“]You should apply to your local mainstream school to see if they can accommodate your child whilst waiting for special school admission. If he/she is of pre-school age then try to enrol him/her in a preschool or educare centre near to where you live. All young children benefit from a stimulating early learning environment, regardless of any disability.[/expand]
[expand title=”My child is on a special school waiting list and is currently attending a mainstream school, what should the school be doing to help him?
“]The school should be trying to meet your child’s learning needs as far as is possible. Ideally an individualised learning support plan would be drawn up, but this will depend a lot on how experienced the teacher is and what learning support resources are available. Try to establish and maintain good communication with your child’s teacher and ask what you can do to help.[/expand]
[expand title=”I am worried that my child is not coping in school. Should I have him assessed, and how do I go about doing that?
“]First of all consult your child’s teacher about your concern. She/he will possibly reassure you, or will confirm that your child is struggling in class. The teacher might suggest that your child be assessed by an occupational therapist. Some schools have a particular therapist that comes to the school. There will usually be a fee involved that can be claimed from your medical aid scheme if you have one. Alternatively, the teacher might ask the Education Department’s psychologist to do an assessment. This can sometimes mean a long wait. You are welcome to consult a private therapist or psychologist at your own expense.[/expand]
[expand title=”Where can I find information to help my child with special needs?
“]The internet is a great source of information on different types of special needs but sometimes there is so much information it can be confusing so please feel free to contact us at our resource centre from Monday – Friday 9am – 3pm on (021) 762 6664. Alternatively you can visit our Resource Centre where you will find a wide variety of information in our library.[/expand]
[expand title=”How can I build confidence in my child?
“]The start of a new school term can hold a mixture of emotions for many children: the excitement of seeing old friends, having new stationery and uniform, moving onto a new class and of coping with new techers, subjects and timetable changes.
This is especially so for children who struggle with learning and school work, and it can help enormously for parents and teachers to be sensitive to this and work together in creating a positive school experience.
For children who are repeating a grade, the new year can bring a slightly different set of feelings: sadness at a sense of having “failed”; of being left behind, their friends moving on without them. These children need lots of encouragement and positive reinforcement. Repeating should not be viewed as “failure” but as a chance to get a firmer grasp of difficult concepts. Try to:
- allow them time to settle in
- support them in making new friends whilst encouraging them to keep in touch with old ones
- establish contact with the teacher (old or new) as soon as possible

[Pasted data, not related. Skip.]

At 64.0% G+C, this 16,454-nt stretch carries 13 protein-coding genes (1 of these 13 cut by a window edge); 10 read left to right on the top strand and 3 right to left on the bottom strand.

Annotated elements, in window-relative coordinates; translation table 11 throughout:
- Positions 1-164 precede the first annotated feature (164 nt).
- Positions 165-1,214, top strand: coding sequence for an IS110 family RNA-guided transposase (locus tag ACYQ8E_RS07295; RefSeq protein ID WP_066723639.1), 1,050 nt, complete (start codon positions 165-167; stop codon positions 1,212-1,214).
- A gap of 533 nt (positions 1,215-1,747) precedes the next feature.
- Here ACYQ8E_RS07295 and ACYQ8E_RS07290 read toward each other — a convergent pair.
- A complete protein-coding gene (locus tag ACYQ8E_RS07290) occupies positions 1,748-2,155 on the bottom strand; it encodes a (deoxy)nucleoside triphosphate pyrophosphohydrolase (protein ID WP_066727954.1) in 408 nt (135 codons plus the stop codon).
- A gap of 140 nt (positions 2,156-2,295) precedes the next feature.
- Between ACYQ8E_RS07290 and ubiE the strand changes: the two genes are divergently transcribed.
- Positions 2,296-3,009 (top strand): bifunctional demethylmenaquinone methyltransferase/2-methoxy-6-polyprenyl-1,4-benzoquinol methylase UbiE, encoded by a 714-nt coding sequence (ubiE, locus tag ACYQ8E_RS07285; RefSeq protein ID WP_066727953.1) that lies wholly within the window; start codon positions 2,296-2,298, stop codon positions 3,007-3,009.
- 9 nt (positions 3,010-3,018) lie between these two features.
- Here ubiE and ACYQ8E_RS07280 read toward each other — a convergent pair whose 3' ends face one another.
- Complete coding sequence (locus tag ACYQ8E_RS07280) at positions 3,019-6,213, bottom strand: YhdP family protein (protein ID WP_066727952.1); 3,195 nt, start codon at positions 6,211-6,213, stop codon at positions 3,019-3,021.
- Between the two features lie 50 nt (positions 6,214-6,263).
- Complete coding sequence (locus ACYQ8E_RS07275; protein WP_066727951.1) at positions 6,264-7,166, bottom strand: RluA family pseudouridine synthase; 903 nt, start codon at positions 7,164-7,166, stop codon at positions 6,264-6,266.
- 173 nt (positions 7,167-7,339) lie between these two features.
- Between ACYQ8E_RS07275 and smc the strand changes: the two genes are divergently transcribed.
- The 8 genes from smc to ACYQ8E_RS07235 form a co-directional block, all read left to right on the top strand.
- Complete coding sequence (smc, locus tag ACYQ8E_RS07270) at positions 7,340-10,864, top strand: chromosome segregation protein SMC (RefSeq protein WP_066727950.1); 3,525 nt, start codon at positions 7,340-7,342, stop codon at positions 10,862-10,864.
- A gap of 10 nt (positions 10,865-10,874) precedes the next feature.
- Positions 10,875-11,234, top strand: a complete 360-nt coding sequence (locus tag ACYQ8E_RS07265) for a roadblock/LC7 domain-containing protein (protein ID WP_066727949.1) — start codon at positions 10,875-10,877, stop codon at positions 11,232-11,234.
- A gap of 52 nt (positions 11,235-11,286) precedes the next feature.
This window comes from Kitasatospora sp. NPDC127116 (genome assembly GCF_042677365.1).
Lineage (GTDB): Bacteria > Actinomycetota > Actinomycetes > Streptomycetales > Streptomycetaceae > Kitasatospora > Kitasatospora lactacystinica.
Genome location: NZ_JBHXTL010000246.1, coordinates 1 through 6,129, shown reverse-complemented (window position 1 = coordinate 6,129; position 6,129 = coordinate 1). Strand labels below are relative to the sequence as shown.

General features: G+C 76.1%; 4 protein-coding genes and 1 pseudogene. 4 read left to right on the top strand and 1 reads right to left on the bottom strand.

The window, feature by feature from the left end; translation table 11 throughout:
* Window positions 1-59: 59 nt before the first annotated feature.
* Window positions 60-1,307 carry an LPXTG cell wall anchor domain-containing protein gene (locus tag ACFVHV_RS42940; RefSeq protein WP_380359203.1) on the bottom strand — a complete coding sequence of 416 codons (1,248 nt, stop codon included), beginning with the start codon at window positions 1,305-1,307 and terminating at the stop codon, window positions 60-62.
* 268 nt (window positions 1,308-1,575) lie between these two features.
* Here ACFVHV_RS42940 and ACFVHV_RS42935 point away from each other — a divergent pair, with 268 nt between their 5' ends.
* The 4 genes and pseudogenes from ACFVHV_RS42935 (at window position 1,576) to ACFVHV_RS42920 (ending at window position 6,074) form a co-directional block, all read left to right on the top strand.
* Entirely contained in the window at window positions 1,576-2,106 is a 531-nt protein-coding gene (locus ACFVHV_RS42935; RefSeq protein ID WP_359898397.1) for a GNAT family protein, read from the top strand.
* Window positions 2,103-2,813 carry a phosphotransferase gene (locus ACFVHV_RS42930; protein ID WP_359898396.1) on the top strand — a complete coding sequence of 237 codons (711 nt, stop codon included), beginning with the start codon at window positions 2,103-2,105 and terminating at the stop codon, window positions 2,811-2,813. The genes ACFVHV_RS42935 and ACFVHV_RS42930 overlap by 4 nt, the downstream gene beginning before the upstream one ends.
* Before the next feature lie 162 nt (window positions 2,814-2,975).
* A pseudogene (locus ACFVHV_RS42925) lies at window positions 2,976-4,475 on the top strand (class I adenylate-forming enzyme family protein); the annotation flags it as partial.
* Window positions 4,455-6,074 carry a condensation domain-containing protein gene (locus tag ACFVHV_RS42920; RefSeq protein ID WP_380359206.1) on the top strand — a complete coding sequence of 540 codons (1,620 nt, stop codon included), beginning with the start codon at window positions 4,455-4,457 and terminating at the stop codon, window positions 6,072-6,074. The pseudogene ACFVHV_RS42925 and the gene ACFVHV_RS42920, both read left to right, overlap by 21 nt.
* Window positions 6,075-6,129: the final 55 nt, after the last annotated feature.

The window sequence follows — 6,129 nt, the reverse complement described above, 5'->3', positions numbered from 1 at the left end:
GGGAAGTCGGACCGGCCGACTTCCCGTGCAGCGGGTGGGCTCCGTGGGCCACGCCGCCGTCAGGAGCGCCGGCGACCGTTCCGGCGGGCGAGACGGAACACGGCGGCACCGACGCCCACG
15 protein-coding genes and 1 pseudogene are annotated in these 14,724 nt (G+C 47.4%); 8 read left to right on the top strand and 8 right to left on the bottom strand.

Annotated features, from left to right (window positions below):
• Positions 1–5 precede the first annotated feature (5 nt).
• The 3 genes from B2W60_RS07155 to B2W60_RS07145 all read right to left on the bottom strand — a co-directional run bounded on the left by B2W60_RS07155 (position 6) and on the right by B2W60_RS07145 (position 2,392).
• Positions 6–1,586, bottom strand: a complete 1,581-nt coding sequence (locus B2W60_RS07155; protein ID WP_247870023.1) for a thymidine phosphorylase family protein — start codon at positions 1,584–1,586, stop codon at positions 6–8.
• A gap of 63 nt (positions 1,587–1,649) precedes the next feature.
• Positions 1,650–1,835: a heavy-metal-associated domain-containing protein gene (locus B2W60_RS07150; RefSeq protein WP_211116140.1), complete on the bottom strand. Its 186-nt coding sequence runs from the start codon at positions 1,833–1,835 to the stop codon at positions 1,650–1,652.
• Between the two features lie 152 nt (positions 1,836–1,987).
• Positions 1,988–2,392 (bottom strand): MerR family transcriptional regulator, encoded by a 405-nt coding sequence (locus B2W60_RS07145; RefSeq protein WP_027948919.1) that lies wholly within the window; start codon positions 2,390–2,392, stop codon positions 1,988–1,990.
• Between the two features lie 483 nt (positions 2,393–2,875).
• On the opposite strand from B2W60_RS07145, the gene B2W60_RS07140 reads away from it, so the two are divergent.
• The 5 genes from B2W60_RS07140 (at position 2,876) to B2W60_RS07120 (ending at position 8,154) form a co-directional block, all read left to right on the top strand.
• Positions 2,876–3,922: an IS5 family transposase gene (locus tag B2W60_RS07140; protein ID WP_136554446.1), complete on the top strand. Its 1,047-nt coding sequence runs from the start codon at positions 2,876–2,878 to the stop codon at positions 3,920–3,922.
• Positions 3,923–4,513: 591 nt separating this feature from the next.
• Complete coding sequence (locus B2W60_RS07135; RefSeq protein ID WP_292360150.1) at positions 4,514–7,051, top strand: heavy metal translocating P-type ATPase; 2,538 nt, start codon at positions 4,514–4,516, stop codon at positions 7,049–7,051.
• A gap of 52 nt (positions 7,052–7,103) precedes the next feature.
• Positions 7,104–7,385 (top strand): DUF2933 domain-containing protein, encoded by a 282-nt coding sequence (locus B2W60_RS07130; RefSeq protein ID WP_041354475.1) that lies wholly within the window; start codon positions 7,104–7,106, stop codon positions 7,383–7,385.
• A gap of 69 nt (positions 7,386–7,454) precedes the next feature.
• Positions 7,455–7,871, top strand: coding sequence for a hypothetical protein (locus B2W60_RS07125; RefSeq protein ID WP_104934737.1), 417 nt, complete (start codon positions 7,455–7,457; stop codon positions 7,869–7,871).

- be aware of possible teasing or bullying and address this if it comes up
- support them as much as possible and take an interest in their work and how they learn best
- encourage their strengths and interests – both in and out of the classroom
For many children, a repeated grade will be enough to “catch up”, whilst for others a specific learning difficulty could be at the root of the struggle and they might need more specific support and understanding as learning continues.
Some children are especially sensitive to sensory overload which means that their brain struggles to integrate the impact of multiple sensory inputs. Things like the noise generated in a busy and full classroom, or discomfort of stiff school clothes can be very distracting and unsettling. Sensory Processing Disorder (SPD) is a common problem for children who have developmental disabilities, but can also occur with children who have no other learning challenges but struggle to sit still and focus.
Parents can play a very important role in sharing information about their son or daughter’s learning experiences and /or any possible barrier to learning or special need. Teachers are extremely busy at the beginning of the school year and teacher meetings in the first term are often of a general nature so it can be difficult to know how and when to speak to your child’s teacher.
Try to find out from the secretary when the teacher is available or send a note with your child to ask when you could come into school. Try to gather together any reports and other information that might be helpful so that when you do meet you have everything at your fingertips.[/expand]
[expand title=”How must I understand my child’s school report
“]Children who struggle with their learning often end the term or year with a school report that focuses on the negative aspects of their performance. The codes 1 – 4 are used to indicate to what extent the child has achieved the required level of the grade they are currently placed into. The WCED Report Card format does not give space to reflect progress at a lower grade level – unless the teacher refers to this in the short remarks section.